Notwithstanding the seriousness of this situation, we are still operating in a political context very different from Iran. For example, we are not currently sitting at home worrying that our friends are being tortured or that we may never see them again. Neither are we sitting at home worrying that death or long imprisonment sentences will be soon issued.

In fact, we can hope based on previous experience that the vast majority of the charges will disappear because they are simply baseless and arbitrary. We can also hope that by building a strong political response, we can soon put an end to the police abuse at the detention centers (if not in the streets!). And we can hope that by using our political and legal resources, we would be able to pressure the courts and crown attorneys to enforce our constitutional and human rights rather than collude in their violation.

At the risk of stating the obvious, we should remember that we cannot realistically hold any of these hopes in the political and legal context of Iran!

This weekend protestors in Canada experienced only a glimpse of the terror and violence that protestors in Iran have been enduring for many days and years now. This should be a wakeup call to all those on the left in Canada who have shown reservation at expressing their support for the peaceful and democratic protests in Iran which have been violently suppressed.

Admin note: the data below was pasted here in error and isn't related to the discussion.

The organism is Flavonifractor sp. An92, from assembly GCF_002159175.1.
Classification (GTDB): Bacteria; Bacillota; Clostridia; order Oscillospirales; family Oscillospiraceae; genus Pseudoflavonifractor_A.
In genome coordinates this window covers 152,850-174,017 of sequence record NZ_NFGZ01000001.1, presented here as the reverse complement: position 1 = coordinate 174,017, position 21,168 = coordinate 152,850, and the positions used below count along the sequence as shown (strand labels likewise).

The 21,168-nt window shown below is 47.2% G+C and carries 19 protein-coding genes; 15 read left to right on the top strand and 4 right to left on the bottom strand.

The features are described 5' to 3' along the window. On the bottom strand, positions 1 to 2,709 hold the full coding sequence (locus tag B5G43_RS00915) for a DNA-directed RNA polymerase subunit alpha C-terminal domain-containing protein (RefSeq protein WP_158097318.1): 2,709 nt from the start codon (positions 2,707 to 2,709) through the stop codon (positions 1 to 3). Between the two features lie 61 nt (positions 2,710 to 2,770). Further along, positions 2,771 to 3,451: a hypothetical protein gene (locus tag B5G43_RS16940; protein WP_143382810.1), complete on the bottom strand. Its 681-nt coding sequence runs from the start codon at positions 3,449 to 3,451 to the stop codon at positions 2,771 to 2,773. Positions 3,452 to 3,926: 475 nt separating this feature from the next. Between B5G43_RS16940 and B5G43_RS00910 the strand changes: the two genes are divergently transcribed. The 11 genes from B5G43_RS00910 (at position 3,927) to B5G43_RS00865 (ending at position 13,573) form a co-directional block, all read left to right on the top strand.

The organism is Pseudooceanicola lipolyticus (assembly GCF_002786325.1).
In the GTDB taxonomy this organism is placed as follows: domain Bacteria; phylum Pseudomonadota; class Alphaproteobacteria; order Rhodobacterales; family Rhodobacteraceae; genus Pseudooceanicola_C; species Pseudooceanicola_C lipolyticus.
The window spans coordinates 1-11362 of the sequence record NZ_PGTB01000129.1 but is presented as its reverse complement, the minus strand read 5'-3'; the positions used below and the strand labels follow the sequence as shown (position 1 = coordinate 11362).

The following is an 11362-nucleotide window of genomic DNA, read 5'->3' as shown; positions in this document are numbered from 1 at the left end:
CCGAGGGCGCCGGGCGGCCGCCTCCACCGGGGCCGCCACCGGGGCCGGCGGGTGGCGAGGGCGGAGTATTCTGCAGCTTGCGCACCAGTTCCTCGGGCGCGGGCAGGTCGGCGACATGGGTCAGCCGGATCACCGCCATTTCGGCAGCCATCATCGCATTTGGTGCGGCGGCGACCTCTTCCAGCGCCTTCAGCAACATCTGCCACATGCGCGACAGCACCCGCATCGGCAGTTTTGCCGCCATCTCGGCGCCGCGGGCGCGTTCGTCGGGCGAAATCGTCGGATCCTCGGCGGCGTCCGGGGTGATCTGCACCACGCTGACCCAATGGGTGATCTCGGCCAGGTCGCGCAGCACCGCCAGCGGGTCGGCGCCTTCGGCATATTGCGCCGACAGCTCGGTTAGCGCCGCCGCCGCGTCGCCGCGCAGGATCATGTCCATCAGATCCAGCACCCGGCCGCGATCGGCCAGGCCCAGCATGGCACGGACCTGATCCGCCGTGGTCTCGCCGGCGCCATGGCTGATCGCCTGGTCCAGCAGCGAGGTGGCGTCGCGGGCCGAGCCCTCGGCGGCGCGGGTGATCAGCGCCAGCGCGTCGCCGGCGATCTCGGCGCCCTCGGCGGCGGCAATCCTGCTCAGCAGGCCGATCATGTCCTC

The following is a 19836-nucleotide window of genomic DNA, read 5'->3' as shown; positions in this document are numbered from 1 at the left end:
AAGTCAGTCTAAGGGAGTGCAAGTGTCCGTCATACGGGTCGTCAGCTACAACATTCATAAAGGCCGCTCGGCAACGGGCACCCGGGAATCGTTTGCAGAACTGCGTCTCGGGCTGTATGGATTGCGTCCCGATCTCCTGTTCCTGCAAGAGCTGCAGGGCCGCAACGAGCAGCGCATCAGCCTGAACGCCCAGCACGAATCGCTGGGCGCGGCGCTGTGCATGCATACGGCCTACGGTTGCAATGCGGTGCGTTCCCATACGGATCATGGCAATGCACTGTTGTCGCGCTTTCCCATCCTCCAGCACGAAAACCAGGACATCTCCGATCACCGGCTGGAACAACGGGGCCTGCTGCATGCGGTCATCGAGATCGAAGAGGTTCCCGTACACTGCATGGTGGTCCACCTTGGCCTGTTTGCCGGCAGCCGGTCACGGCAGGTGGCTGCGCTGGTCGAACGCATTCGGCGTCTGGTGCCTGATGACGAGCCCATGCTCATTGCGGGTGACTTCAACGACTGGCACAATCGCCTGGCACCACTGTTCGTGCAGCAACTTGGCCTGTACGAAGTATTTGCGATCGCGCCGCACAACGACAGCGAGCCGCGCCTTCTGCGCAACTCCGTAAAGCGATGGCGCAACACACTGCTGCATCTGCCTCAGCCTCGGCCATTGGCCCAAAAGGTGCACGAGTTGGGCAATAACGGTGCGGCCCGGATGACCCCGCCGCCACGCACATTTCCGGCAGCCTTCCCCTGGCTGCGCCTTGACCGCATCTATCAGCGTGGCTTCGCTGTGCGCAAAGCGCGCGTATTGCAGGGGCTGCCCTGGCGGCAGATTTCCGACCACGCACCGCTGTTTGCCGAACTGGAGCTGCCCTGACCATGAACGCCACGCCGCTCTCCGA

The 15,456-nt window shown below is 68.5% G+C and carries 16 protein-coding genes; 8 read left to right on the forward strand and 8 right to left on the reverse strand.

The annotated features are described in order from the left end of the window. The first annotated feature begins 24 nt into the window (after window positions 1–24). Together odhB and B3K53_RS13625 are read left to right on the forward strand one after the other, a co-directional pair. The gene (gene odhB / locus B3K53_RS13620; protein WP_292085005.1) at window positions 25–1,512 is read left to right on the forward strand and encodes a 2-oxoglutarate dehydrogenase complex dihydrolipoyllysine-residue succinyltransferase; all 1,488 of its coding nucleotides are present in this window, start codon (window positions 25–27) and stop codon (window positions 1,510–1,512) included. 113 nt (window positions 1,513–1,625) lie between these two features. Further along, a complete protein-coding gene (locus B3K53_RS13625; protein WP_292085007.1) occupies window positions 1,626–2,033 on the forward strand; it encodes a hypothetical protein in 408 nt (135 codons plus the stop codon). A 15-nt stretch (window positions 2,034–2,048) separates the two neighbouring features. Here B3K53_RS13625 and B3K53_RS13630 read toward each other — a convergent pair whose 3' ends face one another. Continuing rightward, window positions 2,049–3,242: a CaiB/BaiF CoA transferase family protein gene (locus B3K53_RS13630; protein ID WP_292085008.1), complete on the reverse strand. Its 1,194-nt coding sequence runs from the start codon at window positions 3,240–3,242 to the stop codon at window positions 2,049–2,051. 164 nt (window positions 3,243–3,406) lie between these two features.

this is a mistake

yah i saw the short line about the pot and kettle. but its weak.  without even one line about the repression of iranian protesters, or the glaring hypocrisy of of the iranian gon't, and in the context of sympathies among some leftists for the so-called anti-imperialism of the iranian government it's a wasted line.

besides, when the mainstream media reports on "violent" and "angry" protesters with a short line at the end about police brutality, we don't (and shoudn't) give them credit.

i like the media co-op, but think this was a mistake.


Hypocrisy = SNAFU

I posted this article, which I found by chance on the internet, to make the point that the totalitarian fascist police state Toronto experienced was noticed and criticized by another totalitarian fascist police state, Iran, because the behaviour of our politicians and police during the G20 enabled them to. The hypocrisy of the Iranian government is now matched by the hypocrisy of our politicians and police.

PTSD is worse than a police record

I think it had been mentioned that most of these charges would just fade away....well most people weren't charged with anything.  They were detained without explanation or answers.  They were beaten for no reason and locked in a cage for hours (some people spent days there) with no evidence that they did anything.  Even if they are not charged they will still suffer trauma from knowing that walking down the street led to them being violently thrown in a cage...not even a jail (which is more humane). 

You have to rememeber that a large portion of the captures were not people involved in any demonstration. It was people trying to live their daily lives admist Haper's notion that he could simply shut down a metropolis.